Over the years I’ve seen the majority of the “standard” musicals, often more than once in various combinations of stage and screen. I even managed to insinuate myself into one once (My Fair Lady since you ask). But one has always managed to pass me by until now – and it’s often touted as the one that started the whole genre. Show Boat premiered in 1927 with the music of Jerome Kern and the lyrics/books of Oscar Hammerstein and effectively moved away from frivolous variety and vaudeville shows which had been the staple of American light entertainment to something more character driven and with deeper themes running throughout. Neither was it classified as opera – as there was an abundance of straight dialogue. That said, the version currently online was staged by the San Francisco Opera in 2014. However, the production veers away from the obvious and places the show somewhere between the two genres – and as it is a piece which bridges the two areas this is entirely appropriate.
I had always assumed, wrongly as it turned out, that the show was all about the song “Old Man River” and not much else but there are a number of other well-known songs which feature and that several times had me thinking “Oh, that’s where that comes from”. Even so it’s still the key song which resonates throughout, and which sets the tone for the drama. For this is no lightweight piece of fluff (though it does still contain such an element) but rather an examination of public and personal relationships and the changing social background against which they occur as seen in the original novel by Edna Ferber. The Cotton Blossom (the show boat of the title) is in effect a microcosm of society as it might be, where everyone mixes freely and prejudice does not exist until it docks on the shores of the Mississippi and comes under the sway of the law. By depicting racial intolerance, segregation, miscegenation and the mixed-race heritage of one of the key characters in a musical of all things, there are questions to be raised about the possible trivialisation of such issues. Kern and Hammerstein were apparently making bold choices at the show’s premiere even beginning the first line of the opening song with a word that is beyond the pale (mind you the chosen rewrite in this version is not a whole lot better) almost delivered as a slap in the face to wake us all up. However, this has not salvaged them from hostile criticism over the intervening years to the point where it has become a difficult show to mount. Given Hammerstein’s later attitudes towards racial equality in shows like South Pacific and The King and I, I’d like to think the pair were satirising societal attitudes rather than showing us their own and that they were leaving the audience to make up its own mind. The show starts in 1887, just twenty years after the American Civil War and the scars that were revealed over the issue of slavery have still not healed; things seem little improved by 1927 when it ends. Events in recent months have also given the show a new resonance in 2020.
The show itself is definitely a piece of two halves and the first is that much stronger for examining the complex issues which drive these river folks and for being compressed into a relatively short time frame. By contrast, the second half is a mish mash strung out over forty years and what seems to become a review of the changing styles of American entertainment encompassing scenes in a vaudeville bar and the Ziegfeld Follies. Suddenly the boat and its inhabitants almost disappear from view as the focus mostly shifts to Chicago and we follow the fortunes of the boat owner’s daughter Magnolia and her on off relationship with inveterate river gambler Gaylord Ravenal. Hammerstein’s book basically falls apart and the show becomes far too piecemeal with one scene set in a convent and using the overly convenient fact that all the ex-acts from the boat wash up in the one nightclub. Here they systematically perform their party pieces in defiance of the conventions which the first half started out by breaking. It all becomes like a light as air souffle following a (to use a current phrase) substantial meal and one that in my opinion becomes rather indigestible.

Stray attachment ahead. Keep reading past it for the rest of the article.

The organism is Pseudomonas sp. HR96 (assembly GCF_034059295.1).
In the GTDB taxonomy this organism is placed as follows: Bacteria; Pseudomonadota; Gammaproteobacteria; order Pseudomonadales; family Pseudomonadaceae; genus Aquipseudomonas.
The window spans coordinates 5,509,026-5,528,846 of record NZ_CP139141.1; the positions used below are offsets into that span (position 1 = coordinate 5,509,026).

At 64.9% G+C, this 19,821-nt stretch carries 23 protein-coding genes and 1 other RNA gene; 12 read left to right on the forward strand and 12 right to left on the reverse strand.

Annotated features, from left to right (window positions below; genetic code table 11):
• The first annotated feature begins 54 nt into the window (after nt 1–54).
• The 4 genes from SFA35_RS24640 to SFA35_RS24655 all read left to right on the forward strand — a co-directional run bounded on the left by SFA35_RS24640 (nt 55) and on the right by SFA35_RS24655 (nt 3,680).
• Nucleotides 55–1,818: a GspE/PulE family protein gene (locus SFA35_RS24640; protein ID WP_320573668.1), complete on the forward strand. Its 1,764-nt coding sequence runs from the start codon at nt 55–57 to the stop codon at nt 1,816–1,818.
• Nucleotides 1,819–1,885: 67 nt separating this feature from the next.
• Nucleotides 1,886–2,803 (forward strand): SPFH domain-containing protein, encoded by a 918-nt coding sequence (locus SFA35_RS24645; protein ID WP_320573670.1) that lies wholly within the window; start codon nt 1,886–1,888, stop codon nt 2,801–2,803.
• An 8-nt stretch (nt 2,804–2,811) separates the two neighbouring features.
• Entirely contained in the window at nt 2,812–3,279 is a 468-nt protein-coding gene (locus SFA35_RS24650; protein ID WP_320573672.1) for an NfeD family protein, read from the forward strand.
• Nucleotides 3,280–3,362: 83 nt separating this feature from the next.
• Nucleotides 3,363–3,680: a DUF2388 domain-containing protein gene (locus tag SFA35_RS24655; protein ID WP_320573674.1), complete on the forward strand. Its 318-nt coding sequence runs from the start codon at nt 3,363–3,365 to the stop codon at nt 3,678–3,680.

As with their Porgy and Bess, the San Francisco opera fields a huge ensemble which vocally raises the rafters and there is no denying the power of the individual voices which put the songs across the footlights. The acting in some cases is rather to broad for my tastes – the physical contortions of Bill Irwin’s Captain Andy, for instance, are ludicrous – and not in a good way; Harriet Harris as his wife Parthy is, alas, a one note stereotype. Heidi Stober does well to age from a teen to a mature woman as Magnolia though I didn’t detect much chemistry between her and Michael Todd Simpson as Ravenal. I started by admiring Patricia Racette as the unfortunate Julie but felt the overwrought delivery of “Bill”, her big number in Act 2, spoiled her performance. The beating heart of the piece both vocally and dramatically lies with Angela Renee Simpson as Queenie and Morris Robinson as her soul mate Joe (his delivery of the key song is memorable); the fact they barely appear in Act 2 speaks volumes for why the latter stages of the show don’t work. It’s taken me many years to get round to watching where the great American musical started. Would I watch it again? Well, I’d watch Act One anyway!
Production photos by Cory Weaver
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